3 Weeks To Adidas King Of The Road

A blurry photo of me running up the slope in my estate, taken by my son. It's not that I'm going fast, it's that the photo is blur.

Since my last whiny post, my foot has gotten better! Plantar fasciitis is no longer the giant demon it was last week. I thank God, the prayers of my family and friends, and my physiotherapist’s sage advice:
• “wear your trainers, you vainpot”
• “walk straight, don’t try to avoid the pain”
• “ice your foot”
• “take a pill for inflammation”

It’s time to strap on the running shoes and go.

It has been two weeks since I ran the Marina Bay run and my body is beginning to sound like its old, pre-running self:
• “Are you sure you’re okay enough to run?”
• “Your legs are really going to ache.”
• “You’re outta shape, babe.”
• “You’ll never make it up the hill.”

This is why runners say that running really is a mental sport. First, you’re mental for running so many kilometres when you could drive, and second, it takes extreme mental strength to keep going.

Often, the run begins to feel tedious and boring sooner than your body starts to feel tired. So the mind needs as much training – if not more – than the body, for any long-distance run.

“As a (wo)man thinks, so is (s)he,” says my favourite book.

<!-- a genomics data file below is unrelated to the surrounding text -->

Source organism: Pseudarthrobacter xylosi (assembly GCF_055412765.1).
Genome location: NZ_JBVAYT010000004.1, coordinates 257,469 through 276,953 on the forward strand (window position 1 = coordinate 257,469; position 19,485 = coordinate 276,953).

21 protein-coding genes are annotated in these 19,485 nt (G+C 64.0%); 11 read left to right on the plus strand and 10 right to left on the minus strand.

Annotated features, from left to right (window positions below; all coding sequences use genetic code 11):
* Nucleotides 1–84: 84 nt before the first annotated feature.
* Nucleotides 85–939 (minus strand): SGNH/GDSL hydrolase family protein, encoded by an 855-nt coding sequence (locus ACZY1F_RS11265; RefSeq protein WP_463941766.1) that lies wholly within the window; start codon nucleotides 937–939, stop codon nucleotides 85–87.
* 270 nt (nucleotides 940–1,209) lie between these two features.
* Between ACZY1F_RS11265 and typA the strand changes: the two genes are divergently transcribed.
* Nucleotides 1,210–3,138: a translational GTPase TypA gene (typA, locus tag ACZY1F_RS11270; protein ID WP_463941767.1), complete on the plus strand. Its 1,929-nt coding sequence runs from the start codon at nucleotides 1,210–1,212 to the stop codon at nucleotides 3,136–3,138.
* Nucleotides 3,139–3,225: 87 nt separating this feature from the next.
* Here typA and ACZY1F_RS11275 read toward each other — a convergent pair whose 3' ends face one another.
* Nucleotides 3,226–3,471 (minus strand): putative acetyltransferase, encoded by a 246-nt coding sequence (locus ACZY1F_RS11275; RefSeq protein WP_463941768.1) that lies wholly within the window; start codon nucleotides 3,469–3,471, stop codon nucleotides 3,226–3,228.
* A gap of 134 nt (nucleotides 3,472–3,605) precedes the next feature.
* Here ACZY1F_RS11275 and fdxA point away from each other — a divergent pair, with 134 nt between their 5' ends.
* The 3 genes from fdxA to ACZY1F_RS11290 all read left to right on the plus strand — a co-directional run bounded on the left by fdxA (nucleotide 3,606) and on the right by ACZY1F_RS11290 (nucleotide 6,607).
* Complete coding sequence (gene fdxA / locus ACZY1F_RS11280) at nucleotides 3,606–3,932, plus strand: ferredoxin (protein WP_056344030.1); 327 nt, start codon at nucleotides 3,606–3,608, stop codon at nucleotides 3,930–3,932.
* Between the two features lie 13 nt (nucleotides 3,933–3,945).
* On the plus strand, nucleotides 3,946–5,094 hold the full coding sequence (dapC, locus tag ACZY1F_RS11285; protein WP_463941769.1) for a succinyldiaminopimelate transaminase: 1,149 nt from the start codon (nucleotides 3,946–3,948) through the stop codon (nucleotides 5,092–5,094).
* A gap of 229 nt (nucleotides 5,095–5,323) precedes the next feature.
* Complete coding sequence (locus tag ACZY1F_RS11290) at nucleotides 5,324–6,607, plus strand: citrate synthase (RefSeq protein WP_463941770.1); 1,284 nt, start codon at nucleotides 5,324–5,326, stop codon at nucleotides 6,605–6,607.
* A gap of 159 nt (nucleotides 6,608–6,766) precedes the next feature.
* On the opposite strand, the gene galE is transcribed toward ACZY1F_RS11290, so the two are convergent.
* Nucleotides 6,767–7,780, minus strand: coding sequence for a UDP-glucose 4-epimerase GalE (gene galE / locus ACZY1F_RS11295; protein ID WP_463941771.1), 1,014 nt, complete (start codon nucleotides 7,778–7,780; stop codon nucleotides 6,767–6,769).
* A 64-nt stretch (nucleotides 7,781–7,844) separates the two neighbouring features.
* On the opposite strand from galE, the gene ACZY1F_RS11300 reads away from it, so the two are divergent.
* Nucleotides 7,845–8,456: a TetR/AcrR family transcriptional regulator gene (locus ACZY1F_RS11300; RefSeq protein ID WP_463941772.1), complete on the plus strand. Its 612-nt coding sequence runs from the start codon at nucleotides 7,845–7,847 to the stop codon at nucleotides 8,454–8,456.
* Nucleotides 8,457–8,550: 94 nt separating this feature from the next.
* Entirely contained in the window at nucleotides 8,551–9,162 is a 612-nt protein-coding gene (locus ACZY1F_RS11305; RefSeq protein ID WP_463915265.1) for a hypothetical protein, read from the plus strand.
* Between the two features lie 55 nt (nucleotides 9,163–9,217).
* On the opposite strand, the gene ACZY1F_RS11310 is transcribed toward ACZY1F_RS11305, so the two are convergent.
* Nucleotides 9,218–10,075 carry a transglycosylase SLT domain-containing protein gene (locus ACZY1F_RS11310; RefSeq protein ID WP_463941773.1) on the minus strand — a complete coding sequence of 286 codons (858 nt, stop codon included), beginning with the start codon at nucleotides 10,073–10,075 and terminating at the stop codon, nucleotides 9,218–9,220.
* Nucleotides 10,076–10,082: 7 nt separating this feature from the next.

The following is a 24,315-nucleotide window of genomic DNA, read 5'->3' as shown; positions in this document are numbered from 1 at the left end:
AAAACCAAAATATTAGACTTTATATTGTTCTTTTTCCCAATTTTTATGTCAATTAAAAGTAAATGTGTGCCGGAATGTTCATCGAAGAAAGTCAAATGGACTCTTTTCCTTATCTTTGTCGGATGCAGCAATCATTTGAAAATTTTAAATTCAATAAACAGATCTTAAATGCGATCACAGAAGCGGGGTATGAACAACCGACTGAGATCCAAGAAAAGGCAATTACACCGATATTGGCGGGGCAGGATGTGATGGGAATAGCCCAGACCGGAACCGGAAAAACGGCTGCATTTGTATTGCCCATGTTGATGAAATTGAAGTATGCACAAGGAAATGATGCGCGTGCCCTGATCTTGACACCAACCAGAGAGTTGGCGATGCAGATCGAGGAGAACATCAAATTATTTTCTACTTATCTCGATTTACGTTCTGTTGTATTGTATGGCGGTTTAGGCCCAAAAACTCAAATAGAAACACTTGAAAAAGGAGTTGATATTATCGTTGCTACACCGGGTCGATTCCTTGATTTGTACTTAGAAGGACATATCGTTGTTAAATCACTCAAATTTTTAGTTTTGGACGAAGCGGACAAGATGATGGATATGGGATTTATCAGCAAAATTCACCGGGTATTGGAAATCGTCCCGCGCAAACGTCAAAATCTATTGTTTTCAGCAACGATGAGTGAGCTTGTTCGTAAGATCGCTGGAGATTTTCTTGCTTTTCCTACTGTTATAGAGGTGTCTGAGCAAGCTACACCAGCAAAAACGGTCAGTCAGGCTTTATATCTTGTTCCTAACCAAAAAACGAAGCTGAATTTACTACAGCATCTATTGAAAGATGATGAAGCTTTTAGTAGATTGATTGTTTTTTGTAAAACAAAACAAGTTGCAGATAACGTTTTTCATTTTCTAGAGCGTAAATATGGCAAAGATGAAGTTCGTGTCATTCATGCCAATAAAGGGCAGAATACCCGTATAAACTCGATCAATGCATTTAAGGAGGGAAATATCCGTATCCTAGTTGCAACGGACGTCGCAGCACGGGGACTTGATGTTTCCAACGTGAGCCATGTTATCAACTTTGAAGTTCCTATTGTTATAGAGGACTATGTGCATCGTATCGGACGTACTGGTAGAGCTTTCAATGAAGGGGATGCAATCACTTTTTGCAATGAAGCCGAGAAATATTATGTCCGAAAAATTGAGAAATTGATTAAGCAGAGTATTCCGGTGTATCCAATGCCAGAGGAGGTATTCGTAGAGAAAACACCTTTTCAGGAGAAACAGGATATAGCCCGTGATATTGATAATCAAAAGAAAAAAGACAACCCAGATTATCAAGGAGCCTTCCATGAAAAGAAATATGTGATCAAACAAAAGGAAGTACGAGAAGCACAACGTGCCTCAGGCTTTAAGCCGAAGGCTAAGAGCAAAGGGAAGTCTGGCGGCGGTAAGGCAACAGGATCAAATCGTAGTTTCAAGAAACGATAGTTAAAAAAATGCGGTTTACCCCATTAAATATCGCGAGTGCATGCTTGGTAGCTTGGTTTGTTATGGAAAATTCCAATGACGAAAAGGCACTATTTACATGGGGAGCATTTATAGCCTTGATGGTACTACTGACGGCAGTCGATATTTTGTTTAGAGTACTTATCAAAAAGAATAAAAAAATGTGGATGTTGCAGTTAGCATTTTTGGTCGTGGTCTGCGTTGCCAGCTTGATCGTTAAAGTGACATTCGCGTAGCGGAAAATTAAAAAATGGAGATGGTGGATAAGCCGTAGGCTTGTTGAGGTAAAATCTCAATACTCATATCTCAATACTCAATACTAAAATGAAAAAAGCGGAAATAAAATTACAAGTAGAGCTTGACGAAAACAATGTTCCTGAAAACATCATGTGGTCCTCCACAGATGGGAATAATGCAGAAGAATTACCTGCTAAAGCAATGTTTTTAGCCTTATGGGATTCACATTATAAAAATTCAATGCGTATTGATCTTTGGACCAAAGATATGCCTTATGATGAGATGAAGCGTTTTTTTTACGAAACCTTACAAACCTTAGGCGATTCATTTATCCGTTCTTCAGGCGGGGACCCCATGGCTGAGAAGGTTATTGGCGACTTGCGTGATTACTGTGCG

Men's category still open for signups! Closing Monday 8 August, if you're keen!
I have exactly 3 weeks to the Adidas King Of The Road race on 28 August. I signed up right after the Marina Bay run, thinking “Okay I’ve done 10km, and I need to accomplish 21K at the Standard Chartered Half Marathon this year end, so… 16.8km sounds like a good mid-point to aim for.”

Crazy, I know. I really am mental. Especially since, after I put down my 50 bucks for KOTR, my foot became The Hulk.

I heard about this race from my friend and colleague Phoebe, whose husband, a phys-ed teacher, is running it. The KOTR is an 84K race split up across 5 cities in Southeast Asia: Singapore, Thailand, Malaysia, Indonesia and the Philippines. Each leg is 16.8K. I thought I heard Phoebe say she was running it, but when I bumped into her husband at church, he set me straight. He was running. Phoebe was cheering.

“It’s an okay distance,” he said, comfortingly. “I don’t want to kill myself with a full marathon! Killed myself enough in the army!”

It seemed strange to me hearing that, but I realised after a couple of days that, if you are forced to run (as opposed to being a sucker for punishment like me or my husband) your enthusiasm for running might be severely curbed.

I digress.

So I now have to get from 10K to 16.8K. Except I haven’t run for 2 weeks, which means, in truth, I have to get from 0K to 16.8K in 3 weeks. I have no idea how this is going to happen, but I sure am praying that my mind can follow my heart, and my legs can follow my mind, and angels can follow me and push me from behind.

There, but for the grace of God, run I.

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2 Comments (+add yours?)

  1. Ben
    Aug 10, 2011 @ 18:58:30

    short 3 week prep: 5k — 5k — easy10k — 5k– easy13k — taper down — long walk(8k) — race day =) hope it helps somehow!

    Reply

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